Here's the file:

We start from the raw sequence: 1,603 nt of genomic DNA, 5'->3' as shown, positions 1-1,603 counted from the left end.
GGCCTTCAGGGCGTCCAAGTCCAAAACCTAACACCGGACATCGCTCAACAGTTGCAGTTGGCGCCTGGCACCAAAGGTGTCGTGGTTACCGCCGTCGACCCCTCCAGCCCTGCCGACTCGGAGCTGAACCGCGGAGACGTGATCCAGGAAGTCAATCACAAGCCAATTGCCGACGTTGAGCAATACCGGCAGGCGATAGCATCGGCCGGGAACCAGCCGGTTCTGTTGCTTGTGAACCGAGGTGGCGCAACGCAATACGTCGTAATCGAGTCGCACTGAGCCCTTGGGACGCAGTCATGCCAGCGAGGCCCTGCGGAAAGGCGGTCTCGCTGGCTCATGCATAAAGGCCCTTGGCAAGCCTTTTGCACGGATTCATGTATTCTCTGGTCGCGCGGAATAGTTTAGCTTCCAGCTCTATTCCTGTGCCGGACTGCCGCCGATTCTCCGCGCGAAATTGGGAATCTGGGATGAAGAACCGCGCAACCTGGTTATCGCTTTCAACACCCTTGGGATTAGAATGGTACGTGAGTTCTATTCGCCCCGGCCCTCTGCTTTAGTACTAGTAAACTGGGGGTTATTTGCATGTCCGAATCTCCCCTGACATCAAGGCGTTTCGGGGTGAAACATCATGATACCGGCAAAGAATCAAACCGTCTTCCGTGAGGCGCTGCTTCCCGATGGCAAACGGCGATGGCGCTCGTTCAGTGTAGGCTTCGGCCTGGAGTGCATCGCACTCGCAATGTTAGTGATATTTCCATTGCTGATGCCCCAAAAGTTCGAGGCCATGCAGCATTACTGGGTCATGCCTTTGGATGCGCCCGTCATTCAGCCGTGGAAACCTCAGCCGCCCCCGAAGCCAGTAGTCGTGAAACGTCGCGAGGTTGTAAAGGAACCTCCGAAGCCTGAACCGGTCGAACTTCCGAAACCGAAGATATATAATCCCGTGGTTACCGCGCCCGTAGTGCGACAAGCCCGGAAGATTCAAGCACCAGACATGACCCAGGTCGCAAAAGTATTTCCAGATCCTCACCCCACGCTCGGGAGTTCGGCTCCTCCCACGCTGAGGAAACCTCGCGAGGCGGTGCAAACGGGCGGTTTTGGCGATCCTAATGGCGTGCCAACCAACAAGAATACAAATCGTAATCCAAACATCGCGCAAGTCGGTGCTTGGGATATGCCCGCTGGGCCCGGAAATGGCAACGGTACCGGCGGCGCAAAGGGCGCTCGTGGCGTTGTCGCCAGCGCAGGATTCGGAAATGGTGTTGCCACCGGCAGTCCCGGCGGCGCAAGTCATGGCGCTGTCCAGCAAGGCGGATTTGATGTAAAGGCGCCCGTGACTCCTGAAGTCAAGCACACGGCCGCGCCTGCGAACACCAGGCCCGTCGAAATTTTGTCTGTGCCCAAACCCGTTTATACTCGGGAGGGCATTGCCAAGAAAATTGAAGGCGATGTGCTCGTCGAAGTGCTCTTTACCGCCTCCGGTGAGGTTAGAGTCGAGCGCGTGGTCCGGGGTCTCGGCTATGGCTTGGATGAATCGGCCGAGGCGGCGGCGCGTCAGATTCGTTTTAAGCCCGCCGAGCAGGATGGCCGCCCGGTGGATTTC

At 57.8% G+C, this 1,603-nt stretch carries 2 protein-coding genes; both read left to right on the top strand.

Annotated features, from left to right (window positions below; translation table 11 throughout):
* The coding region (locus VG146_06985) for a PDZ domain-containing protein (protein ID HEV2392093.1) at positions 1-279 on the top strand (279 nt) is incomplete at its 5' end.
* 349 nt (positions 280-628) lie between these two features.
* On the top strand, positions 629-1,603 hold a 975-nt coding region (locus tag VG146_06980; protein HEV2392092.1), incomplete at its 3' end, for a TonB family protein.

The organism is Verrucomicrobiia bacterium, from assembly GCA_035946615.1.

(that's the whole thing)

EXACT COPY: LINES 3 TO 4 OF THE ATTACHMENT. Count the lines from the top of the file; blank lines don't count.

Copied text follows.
At 57.8% G+C, this 1,603-nt stretch carries 2 protein-coding genes; both read left to right on the top strand.

Annotated features, from left to right (window positions below; translation table 11 throughout):